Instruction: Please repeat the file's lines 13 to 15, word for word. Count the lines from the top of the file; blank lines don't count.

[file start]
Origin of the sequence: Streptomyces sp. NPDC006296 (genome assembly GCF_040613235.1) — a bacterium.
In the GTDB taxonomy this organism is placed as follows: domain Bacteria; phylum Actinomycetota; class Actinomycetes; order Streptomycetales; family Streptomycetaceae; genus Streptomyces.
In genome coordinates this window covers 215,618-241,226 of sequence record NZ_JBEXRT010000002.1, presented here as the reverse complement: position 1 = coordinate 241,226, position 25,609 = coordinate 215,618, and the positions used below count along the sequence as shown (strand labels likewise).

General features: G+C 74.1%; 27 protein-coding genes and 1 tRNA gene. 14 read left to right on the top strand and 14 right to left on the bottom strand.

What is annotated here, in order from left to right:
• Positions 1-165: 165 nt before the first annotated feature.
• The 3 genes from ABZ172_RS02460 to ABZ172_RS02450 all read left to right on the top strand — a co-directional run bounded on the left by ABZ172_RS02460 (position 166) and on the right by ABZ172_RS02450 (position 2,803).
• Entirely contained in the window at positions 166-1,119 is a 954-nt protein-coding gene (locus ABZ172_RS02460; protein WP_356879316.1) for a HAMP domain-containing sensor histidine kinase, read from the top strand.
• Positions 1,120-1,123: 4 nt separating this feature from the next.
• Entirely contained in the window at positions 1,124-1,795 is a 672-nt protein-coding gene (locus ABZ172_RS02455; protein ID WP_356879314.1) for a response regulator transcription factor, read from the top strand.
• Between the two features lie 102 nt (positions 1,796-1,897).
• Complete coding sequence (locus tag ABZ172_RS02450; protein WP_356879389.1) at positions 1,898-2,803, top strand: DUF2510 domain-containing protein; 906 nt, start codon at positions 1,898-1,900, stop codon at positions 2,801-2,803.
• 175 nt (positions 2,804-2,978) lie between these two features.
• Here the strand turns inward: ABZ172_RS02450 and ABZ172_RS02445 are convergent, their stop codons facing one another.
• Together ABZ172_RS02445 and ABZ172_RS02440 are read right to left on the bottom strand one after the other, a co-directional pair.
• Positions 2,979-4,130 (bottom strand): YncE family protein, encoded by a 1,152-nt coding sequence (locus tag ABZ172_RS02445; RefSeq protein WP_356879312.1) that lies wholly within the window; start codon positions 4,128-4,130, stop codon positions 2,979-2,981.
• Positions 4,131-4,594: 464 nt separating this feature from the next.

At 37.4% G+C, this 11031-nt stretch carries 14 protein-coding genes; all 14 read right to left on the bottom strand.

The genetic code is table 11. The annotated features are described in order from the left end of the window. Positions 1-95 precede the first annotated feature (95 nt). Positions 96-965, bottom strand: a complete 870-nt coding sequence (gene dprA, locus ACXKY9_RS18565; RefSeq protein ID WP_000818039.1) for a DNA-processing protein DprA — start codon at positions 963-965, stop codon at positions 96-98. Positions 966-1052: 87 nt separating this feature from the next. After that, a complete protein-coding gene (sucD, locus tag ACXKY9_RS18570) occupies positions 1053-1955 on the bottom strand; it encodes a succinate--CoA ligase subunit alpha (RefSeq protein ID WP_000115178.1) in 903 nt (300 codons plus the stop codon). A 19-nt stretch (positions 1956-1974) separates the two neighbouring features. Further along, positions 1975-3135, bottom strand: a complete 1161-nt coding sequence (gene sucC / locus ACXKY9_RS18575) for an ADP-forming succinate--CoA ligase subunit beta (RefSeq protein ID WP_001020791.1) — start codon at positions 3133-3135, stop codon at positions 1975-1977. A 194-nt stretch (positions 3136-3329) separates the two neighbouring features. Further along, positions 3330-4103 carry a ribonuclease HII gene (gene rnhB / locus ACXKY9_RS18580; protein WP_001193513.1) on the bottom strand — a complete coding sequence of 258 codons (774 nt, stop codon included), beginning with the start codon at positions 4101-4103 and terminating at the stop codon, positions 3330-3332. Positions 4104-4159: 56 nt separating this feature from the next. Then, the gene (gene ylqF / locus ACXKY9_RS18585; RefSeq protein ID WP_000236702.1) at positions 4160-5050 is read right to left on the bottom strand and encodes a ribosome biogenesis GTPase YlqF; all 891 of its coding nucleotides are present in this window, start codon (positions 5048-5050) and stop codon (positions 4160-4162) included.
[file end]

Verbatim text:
• 175 nt (positions 2,804-2,978) lie between these two features.
• Here the strand turns inward: ABZ172_RS02450 and ABZ172_RS02445 are convergent, their stop codons facing one another.
• Together ABZ172_RS02445 and ABZ172_RS02440 are read right to left on the bottom strand one after the other, a co-directional pair.